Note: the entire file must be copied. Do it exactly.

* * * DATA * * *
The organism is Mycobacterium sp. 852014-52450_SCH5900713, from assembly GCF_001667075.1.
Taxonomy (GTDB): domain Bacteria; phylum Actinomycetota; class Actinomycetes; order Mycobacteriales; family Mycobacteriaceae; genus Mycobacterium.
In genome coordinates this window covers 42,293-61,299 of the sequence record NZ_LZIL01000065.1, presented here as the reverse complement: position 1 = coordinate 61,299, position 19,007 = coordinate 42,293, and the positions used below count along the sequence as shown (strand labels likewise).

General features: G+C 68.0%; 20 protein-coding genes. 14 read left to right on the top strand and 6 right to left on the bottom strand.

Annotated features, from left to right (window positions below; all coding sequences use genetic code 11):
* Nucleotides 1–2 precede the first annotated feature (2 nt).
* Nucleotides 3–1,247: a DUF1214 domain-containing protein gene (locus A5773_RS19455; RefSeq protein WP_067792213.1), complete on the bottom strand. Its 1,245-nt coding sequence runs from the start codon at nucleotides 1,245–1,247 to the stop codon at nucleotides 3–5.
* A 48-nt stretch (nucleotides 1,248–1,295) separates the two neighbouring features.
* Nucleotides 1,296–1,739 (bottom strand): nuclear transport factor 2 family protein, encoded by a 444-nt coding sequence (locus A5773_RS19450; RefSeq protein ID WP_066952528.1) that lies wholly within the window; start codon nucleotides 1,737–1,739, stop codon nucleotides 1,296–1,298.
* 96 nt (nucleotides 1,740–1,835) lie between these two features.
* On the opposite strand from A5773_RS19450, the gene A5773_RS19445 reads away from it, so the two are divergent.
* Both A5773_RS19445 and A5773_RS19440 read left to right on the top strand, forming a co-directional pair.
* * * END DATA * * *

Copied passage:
The organism is Mycobacterium sp. 852014-52450_SCH5900713, from assembly GCF_001667075.1.
Taxonomy (GTDB): domain Bacteria; phylum Actinomycetota; class Actinomycetes; order Mycobacteriales; family Mycobacteriaceae; genus Mycobacterium.
In genome coordinates this window covers 42,293-61,299 of the sequence record NZ_LZIL01000065.1, presented here as the reverse complement: position 1 = coordinate 61,299, position 19,007 = coordinate 42,293, and the positions used below count along the sequence as shown (strand labels likewise).

General features: G+C 68.0%; 20 protein-coding genes. 14 read left to right on the top strand and 6 right to left on the bottom strand.

Annotated features, from left to right (window positions below; all coding sequences use genetic code 11):
* Nucleotides 1–2 precede the first annotated feature (2 nt).
* Nucleotides 3–1,247: a DUF1214 domain-containing protein gene (locus A5773_RS19455; RefSeq protein WP_067792213.1), complete on the bottom strand. Its 1,245-nt coding sequence runs from the start codon at nucleotides 1,245–1,247 to the stop codon at nucleotides 3–5.
* A 48-nt stretch (nucleotides 1,248–1,295) separates the two neighbouring features.
* Nucleotides 1,296–1,739 (bottom strand): nuclear transport factor 2 family protein, encoded by a 444-nt coding sequence (locus A5773_RS19450; RefSeq protein ID WP_066952528.1) that lies wholly within the window; start codon nucleotides 1,737–1,739, stop codon nucleotides 1,296–1,298.
* 96 nt (nucleotides 1,740–1,835) lie between these two features.
* On the opposite strand from A5773_RS19450, the gene A5773_RS19445 reads away from it, so the two are divergent.
* Both A5773_RS19445 and A5773_RS19440 read left to right on the top strand, forming a co-directional pair.